Citation
Karst and Shallow Carbonate Bedrock in Wisconsin

Material Information

Title:
Karst and Shallow Carbonate Bedrock in Wisconsin
Alternate Title:
Factsheet 02 | 2009
Creator:
Leila Gonzales ( suggested by )
U.S. Geological Survey
Publisher:
Wisconsin Geological and Natural History Survey
Publication Date:
Language:
English

Subjects

Subjects / Keywords:
Geology ( local )
Genre:
Map
serial ( sobekcm )

Notes

General Note:
Carbonate bedrock rock formations composed primarily of limestone or dolomite, underlie the southern third of Wisconsin in a V-shaped belt (see map on other side). These rocks are commonly fractured, with the fractures provid- ing primary pathways for ground- water movement. Carbonate rocks are soluble, and percolating surface water can enlarge fractures to form conduits, caves, and sinkholes that are the hallmarks of a karst system and its related karst landscape. In Wisconsin, karst landscapes are direct evidence of underlying shal- low, fractured carbonate bedrock. But the lack of classic karst features in a landscape does not mean that shallow fractured carbonate bedrock is absent, or that the groundwater is potentially any less vulnerable to contamination. Carbonate bedrock and groundwater contamination Carbonate formations are important aquifers in Wisconsin. These aquifers supply water for homes, farms, cities, industries, and other human uses as well as maintaining water levels in lakes and wetlands and flows in streams and springs. Carbonate aquifers are exceptionally vulnerable to contamination for two reasons: Groundwater flow in fractured rocks and karst systems can be extremely rapid-tens to hundreds of feet per day. Carbonate rocks are poor at filtering or otherwise removing contaminants Some site-specific questions to ask about carbonate aquifers Carbonate aquifers are particularly vulnerable where overlying soils are thin or absent. There are numerous examples of ground- water contamination of carbon- ate aquifers in such settings in Wisconsin. Consequently, land-use activities in areas of carbonate rock must be carefully managed to avoid the release of contaminants to groundwater. Types of questions to ask: Is carbonate bedrock present in the subsurface? How deeply is it buried? In other words, what is the thickness of the overlying material? What is the nature of the overlying material? For example, what is its origin, composition, grain size, etc? Water- and land-use management plans in areas with carbonate bed- rock should always address these sorts of questions as they seek to protect groundwater quantity and quality. For more information, contact Kenneth R. Bradbury, Ph.D. Wisconsin Geological and Natural History Survey 608.263.7921, krbradbu@wisc.edu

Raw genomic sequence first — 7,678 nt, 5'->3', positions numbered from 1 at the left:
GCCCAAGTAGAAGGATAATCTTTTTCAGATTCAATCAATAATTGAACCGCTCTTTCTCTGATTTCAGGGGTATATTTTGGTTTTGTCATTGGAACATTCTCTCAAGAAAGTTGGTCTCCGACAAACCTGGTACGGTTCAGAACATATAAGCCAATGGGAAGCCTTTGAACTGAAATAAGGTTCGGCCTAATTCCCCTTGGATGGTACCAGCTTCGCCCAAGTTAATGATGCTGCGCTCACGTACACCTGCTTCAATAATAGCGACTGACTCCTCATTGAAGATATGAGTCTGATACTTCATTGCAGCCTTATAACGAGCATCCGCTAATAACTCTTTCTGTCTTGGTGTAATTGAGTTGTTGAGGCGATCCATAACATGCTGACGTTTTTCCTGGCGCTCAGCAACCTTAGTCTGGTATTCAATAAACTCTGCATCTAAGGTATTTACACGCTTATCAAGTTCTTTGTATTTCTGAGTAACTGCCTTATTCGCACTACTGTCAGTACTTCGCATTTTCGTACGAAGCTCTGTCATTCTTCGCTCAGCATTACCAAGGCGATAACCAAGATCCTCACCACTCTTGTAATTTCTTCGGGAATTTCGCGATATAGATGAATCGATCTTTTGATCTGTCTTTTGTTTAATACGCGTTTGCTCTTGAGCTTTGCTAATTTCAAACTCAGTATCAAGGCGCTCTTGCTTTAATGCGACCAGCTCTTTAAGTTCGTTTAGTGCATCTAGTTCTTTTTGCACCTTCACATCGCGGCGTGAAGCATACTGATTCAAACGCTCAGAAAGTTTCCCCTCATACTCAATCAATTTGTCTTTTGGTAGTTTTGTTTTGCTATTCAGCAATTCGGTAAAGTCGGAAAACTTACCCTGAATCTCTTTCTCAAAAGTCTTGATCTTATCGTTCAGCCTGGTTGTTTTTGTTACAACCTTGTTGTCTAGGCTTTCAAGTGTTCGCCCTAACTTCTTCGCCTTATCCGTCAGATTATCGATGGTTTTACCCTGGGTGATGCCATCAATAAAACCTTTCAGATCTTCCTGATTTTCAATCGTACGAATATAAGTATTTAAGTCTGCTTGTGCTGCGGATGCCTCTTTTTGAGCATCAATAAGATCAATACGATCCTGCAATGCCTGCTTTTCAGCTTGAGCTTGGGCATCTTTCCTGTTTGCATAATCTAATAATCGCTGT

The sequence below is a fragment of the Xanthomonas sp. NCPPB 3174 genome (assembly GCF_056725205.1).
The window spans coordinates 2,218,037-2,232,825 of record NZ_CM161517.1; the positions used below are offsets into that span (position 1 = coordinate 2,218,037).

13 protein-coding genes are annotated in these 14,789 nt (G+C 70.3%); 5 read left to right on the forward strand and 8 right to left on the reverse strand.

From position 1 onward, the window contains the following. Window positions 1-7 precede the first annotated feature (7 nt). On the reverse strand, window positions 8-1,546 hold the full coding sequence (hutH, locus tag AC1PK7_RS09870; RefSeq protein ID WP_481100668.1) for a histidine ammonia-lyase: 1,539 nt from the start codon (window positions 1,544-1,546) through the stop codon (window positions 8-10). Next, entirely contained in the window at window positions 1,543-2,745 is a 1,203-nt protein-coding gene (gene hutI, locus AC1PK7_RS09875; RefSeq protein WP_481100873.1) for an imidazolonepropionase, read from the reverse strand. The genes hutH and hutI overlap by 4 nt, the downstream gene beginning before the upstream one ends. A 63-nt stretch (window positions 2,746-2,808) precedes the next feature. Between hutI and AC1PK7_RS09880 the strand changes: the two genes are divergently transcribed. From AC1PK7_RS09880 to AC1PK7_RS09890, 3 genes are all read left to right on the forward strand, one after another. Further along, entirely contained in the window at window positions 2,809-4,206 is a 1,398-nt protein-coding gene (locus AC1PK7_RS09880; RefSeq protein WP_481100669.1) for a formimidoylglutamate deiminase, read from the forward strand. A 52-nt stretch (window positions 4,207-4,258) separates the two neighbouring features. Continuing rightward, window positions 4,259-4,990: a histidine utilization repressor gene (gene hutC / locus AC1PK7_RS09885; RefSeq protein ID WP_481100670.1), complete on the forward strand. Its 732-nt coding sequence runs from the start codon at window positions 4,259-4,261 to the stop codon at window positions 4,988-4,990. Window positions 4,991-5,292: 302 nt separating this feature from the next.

Restriction:
Open Access - Permission by Publisher
General Note:
See Extended description for more information.

Record Information

Source Institution:
University of South Florida Library
Holding Location:
University of South Florida
Rights Management:
All applicable rights reserved by the source institution and holding location.
Resource Identifier:
K26-02162 ( USFLDC DOI )
k26.2162 ( USFLDC Handle )